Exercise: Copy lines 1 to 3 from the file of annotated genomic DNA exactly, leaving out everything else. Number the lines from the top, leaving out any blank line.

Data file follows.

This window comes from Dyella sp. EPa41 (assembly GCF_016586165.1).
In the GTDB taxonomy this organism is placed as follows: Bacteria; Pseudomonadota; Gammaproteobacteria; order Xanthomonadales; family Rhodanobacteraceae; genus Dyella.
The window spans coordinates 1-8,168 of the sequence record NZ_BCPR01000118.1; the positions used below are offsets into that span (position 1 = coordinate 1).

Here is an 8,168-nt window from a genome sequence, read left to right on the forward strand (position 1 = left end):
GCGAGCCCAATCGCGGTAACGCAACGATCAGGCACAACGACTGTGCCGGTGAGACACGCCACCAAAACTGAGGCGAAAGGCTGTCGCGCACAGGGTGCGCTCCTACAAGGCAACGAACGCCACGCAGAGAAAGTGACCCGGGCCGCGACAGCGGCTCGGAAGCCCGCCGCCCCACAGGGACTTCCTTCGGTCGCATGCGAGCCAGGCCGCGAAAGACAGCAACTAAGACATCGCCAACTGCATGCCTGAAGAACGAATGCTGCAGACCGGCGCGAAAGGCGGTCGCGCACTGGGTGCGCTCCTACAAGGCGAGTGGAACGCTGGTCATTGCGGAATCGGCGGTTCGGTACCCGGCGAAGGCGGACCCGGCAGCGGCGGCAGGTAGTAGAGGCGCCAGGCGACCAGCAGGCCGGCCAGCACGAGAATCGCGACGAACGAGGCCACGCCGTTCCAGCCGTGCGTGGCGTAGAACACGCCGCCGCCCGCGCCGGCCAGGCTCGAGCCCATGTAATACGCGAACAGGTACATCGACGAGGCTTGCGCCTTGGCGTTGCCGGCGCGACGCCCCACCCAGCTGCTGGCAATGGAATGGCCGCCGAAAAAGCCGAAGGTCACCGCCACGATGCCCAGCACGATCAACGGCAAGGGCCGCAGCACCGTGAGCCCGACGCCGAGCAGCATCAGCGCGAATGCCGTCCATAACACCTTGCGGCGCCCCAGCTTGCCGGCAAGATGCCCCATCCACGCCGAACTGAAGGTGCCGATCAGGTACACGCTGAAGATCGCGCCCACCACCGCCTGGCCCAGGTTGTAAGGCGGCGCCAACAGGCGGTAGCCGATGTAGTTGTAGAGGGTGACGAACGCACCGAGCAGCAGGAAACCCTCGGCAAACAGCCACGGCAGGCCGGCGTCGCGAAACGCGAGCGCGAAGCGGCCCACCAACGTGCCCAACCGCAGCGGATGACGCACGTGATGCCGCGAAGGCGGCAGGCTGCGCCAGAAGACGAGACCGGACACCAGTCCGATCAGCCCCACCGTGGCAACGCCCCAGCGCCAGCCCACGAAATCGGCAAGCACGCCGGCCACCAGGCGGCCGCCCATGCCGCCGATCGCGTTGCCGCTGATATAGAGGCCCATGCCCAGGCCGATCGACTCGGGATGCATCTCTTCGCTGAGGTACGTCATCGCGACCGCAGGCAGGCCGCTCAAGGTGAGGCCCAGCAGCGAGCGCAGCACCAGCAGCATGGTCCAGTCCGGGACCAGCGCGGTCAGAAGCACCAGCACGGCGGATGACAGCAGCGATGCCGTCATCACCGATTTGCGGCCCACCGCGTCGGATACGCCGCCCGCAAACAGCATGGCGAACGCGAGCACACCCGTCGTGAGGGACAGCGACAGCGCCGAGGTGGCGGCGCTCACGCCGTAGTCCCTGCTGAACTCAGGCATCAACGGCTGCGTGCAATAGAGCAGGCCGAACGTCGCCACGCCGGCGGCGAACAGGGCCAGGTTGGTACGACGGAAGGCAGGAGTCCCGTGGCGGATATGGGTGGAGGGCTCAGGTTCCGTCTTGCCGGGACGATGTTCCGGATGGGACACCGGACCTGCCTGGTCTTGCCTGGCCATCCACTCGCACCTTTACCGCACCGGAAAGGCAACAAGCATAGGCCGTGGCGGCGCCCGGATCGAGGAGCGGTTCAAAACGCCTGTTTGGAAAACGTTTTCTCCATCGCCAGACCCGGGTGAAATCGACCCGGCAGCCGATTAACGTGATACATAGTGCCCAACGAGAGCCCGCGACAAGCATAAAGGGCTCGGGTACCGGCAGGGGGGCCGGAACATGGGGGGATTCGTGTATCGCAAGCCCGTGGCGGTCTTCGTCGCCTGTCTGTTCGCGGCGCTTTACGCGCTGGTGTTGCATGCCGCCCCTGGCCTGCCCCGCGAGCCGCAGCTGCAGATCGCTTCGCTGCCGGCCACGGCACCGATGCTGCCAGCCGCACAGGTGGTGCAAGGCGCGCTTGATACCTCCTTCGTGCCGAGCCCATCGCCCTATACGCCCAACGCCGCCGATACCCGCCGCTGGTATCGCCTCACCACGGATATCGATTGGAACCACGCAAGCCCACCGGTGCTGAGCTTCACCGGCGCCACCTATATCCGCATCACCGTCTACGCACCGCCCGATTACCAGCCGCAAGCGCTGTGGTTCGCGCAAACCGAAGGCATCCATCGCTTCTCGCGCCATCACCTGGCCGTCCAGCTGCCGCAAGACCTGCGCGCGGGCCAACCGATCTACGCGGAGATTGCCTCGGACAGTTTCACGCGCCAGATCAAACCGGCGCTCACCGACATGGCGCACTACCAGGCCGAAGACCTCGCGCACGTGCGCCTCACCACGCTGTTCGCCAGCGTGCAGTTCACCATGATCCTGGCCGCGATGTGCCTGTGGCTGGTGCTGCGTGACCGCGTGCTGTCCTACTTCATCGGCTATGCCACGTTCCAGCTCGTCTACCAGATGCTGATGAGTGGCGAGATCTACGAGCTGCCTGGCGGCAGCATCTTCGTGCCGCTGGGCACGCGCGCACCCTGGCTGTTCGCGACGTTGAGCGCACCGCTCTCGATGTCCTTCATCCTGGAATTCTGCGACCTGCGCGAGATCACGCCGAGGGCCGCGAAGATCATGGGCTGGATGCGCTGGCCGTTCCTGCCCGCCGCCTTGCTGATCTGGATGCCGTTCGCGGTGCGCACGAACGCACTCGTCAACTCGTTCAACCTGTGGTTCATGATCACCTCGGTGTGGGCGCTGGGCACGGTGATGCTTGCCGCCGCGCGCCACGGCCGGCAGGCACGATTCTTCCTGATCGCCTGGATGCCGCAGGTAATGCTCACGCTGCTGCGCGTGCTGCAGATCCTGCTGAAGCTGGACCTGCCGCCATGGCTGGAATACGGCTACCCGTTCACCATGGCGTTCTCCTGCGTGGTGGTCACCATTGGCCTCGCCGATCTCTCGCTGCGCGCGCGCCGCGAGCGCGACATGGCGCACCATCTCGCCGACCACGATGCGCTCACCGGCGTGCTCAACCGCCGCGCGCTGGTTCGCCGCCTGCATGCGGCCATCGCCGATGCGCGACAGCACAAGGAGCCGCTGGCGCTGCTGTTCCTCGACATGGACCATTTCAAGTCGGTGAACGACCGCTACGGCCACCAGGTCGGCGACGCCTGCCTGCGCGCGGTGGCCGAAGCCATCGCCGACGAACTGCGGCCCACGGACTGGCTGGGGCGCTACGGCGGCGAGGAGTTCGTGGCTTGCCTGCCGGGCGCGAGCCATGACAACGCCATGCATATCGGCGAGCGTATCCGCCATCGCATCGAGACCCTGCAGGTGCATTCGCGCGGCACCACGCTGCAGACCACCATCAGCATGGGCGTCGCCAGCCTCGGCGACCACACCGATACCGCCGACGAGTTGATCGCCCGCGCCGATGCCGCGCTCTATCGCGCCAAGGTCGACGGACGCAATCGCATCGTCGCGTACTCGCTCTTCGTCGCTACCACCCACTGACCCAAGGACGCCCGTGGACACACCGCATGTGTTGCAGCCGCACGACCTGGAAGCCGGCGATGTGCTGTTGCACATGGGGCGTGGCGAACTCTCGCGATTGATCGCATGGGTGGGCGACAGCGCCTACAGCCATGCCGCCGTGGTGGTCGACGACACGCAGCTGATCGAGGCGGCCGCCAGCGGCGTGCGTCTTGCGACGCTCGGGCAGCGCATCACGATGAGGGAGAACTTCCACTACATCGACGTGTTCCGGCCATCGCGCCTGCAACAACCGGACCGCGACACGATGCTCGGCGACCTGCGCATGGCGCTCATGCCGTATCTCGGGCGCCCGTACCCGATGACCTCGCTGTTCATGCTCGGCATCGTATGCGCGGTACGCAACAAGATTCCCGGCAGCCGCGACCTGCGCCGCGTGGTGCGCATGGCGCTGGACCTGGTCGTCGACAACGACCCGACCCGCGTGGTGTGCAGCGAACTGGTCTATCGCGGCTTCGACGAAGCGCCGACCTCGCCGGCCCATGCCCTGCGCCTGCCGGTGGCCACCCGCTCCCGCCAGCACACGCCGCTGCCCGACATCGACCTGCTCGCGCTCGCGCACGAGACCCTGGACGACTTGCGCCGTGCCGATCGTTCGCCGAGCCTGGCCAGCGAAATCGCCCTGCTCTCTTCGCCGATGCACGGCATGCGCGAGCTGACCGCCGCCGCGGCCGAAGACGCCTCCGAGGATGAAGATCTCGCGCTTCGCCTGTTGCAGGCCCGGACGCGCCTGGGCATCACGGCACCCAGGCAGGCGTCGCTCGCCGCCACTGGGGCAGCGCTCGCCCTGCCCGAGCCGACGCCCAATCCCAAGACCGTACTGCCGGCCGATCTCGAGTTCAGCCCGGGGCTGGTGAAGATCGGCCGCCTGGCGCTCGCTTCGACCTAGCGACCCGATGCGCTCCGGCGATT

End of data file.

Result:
This window comes from Dyella sp. EPa41 (assembly GCF_016586165.1).
In the GTDB taxonomy this organism is placed as follows: Bacteria; Pseudomonadota; Gammaproteobacteria; order Xanthomonadales; family Rhodanobacteraceae; genus Dyella.
The window spans coordinates 1-8,168 of the sequence record NZ_BCPR01000118.1; the positions used below are offsets into that span (position 1 = coordinate 1).